Why the Paris Terrorist Attacks Should Concern Us All

According to various different news reports, over 120 Parisians have been killed by a string of terrorist attacks. The terrorists traveled throughout Europe, came to France, detonated a few bombs, and used AK-47s to produce mayhem in night clubs, a stadium and the streets of Paris. Leaders all over the western world are issuing statements of solidarity with France. ISIS has indicated their responsibility for these attacks, and the various western governments have vowed to step up their attacks against terrorists, who “oppose our way of life”.

Very understandably, besides the mourning among the families of those killed, and the shock of a whole nation, there are already political preparations to respond to these heinous attacks. What can be done? What should be done?

The immediate knee-jerk reaction would be to desire to send ground troops into Iraq and Syria. The US already has 50 special forces stationed in Syria. France has stepped up aerial raids in Syria since the end of September. Should there be even more involvement. One thing that is clear is that if president Hollande stepped forward with a plan to destroy ISIS with boots on the ground, he would get the overwhelming public support, which is reminiscent to Bush’s war on terrorism campaign following 9/11. We know that both invasions in Iraq and Afghanistan were quagmires, which hurt US international reputation, and has not made the security situation in the Middle East much better. In fact, the US certainly made it worse by creating more political instability than existed before their intervention.

One difference, though, is that France is not the US, and does not have the same military capacity to wage long-winded wars. When the French tried to keep their beloved Indochina colony after the end of World War II, they were badly defeated by the Vietcong, despite heavy US military and financial support. When the Algerians declared independence from France, they were again routed out despite their brutal massacre. Lastly, when the French and the British were carrying out their no-fly zone in Libya, they would have accomplished nothing without US logistical support to sustain these air raids.

If we read the statements of the British and US governments closely, there are indications that if the French were to pursue a boots on the ground strategy in Syria, that they would back up their French allies. The US would be pulled into another long-winded and bloody conflict, which comes at tremendous cost to them. This is precisely the calculation that I am very afraid will be played out.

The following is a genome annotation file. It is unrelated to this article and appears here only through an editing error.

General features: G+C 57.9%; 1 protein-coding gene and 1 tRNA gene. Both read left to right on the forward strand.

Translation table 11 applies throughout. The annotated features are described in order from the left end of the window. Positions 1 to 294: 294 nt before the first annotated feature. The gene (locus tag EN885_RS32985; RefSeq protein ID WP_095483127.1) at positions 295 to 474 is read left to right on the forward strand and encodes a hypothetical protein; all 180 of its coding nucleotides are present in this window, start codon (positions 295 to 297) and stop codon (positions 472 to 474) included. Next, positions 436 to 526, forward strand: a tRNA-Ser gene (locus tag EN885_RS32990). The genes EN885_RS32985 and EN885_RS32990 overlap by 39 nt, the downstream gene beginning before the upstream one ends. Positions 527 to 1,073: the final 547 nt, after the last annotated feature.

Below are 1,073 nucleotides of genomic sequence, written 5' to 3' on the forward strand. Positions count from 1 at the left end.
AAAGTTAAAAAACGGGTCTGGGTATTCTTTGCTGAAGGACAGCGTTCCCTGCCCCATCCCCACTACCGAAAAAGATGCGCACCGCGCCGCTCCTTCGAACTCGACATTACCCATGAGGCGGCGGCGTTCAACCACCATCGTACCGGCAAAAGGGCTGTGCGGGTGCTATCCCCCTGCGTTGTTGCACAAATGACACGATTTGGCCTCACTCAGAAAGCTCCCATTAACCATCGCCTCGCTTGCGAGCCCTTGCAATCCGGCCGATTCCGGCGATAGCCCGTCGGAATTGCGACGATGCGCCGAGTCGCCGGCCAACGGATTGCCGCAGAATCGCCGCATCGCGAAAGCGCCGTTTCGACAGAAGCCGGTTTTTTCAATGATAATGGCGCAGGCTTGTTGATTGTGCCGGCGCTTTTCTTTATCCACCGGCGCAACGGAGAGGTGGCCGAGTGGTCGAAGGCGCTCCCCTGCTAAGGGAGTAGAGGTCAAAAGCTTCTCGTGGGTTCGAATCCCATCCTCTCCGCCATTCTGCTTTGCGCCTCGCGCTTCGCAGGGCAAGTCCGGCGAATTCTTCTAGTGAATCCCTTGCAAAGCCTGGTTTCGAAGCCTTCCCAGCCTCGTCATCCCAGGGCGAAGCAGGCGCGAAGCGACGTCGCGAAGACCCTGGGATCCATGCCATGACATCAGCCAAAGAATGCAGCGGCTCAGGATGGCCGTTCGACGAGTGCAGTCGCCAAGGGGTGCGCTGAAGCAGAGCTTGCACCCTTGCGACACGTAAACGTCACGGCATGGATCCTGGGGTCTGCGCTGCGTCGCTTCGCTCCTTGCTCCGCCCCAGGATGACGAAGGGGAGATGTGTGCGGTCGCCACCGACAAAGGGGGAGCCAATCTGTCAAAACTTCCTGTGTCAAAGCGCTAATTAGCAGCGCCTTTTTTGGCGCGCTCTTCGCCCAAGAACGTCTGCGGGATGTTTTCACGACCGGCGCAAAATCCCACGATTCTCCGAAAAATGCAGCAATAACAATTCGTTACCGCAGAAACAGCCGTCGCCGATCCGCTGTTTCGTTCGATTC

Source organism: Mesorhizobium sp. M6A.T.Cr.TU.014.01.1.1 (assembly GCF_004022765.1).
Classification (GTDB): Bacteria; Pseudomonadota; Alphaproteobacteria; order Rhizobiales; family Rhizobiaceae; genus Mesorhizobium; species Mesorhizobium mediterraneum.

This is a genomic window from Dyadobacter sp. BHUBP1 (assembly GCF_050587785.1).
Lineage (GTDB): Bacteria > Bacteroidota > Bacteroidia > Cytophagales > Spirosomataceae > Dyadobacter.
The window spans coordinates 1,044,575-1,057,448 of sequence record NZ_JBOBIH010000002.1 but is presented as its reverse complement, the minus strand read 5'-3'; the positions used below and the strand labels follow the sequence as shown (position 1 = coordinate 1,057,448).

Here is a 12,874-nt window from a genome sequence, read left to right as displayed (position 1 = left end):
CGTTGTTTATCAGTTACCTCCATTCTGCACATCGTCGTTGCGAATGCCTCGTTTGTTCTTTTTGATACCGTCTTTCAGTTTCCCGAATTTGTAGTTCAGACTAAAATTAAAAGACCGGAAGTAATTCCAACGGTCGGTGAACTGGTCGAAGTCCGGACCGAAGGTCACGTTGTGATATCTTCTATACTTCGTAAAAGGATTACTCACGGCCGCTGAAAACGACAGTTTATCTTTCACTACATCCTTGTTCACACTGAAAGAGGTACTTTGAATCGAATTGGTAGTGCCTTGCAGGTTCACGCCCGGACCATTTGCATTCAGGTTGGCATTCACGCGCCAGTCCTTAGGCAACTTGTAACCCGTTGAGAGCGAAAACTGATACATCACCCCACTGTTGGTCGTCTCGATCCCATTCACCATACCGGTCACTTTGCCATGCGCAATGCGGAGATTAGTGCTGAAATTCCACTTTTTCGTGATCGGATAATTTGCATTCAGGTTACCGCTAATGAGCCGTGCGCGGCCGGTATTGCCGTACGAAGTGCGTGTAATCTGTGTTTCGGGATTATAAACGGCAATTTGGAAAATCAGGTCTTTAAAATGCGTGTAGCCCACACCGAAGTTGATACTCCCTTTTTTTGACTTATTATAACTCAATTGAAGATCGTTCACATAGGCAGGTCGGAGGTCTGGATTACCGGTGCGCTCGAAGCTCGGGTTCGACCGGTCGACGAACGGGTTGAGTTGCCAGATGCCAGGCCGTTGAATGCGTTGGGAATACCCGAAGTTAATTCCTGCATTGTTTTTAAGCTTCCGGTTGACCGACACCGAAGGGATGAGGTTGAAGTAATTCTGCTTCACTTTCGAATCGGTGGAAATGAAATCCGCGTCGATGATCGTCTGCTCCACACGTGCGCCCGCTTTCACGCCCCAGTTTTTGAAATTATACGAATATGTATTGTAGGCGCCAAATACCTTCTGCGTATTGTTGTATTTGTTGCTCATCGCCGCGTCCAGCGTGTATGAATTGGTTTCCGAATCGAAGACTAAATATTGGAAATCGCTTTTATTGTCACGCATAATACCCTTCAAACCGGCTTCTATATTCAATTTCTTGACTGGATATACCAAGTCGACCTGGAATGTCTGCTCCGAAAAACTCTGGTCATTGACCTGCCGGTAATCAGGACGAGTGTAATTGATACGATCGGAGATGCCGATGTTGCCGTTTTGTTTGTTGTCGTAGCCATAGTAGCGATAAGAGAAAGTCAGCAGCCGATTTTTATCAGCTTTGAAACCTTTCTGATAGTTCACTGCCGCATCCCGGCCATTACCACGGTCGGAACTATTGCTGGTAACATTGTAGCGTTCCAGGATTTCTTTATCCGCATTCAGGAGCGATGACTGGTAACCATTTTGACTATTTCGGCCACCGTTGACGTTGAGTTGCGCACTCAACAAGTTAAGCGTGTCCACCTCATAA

I have no doubt that ISIS is a major security threat to western countries, which needs to be contained. But it is not practicable to support another ground invasion with insecure political and military outcomes. The reason for terrorist support is the lack of functioning political institutions in the Middle East, which produce significant support for terrorist activity. The other problem are the so-called homegrown terrorists, which carry western passports, but have been sufficiently brainwashed by terrorists, who tell them that their life is meaningful if they enter the jihad.

But the solution can not be to increase bombing campaigns in the Middle East, which thwart further advances in building political institutions that are stable, and provide the people in the Middle East with a more hopeful perspective. The answer can also not be to increase police surveillance and re-establish the borders, so that ordinary and innocent people are eventually victimized by an over-eager police state. Unfortunately, in an atmosphere, where financial and economic austerity is the only acceptable political decision, we are also not doing anything to give the marginalized populations any hope, such that they can’t be so easily convinced to join terrorist organizations. Loic Wacquant (2001) had pointed out that the penal state, where many people are put in jail and criminalized, is intimately connected with the state’s desire to manage social insecurity in a neoliberal political economy.

It is the logic of despair, and the politics of despair, which dominate our current discourse surrounding security and terrorism, and allow our leaders to make potentially stupid choices. Ironically, of all organizations that seek to profit from insecurity, it is Facebook, which just rolled out the “mark-safe” feature, where people can mark themselves and others safe if they happen to be in Paris or wherever terrorist attacks happen. We are showing our gratefulness to the multibillion dollar corporation, which is absorbing (and controlling) so much of our waking time- and surely increase our loyalty to it because of these nice extra features; and yet, at the same time, we are reminded that conflicts are business opportunities for some that cannot be wasted.

So what should we do? In the absence of an international agreement of the major powers, there is a real likelihood that this conflict will not be settled in the immediate future. Russia and the US cannot be working at crossroads here, but need to work together to make it difficult for ISIS to gain more ground. The Arab states (Saudi Arabia, Qatar and UAE) need to be more involved in fighting ISIS. Let us hope that these heinous terrorist attacks remain the exception in western countries. They are, unfortunately, quite a regular sight in the Middle East.

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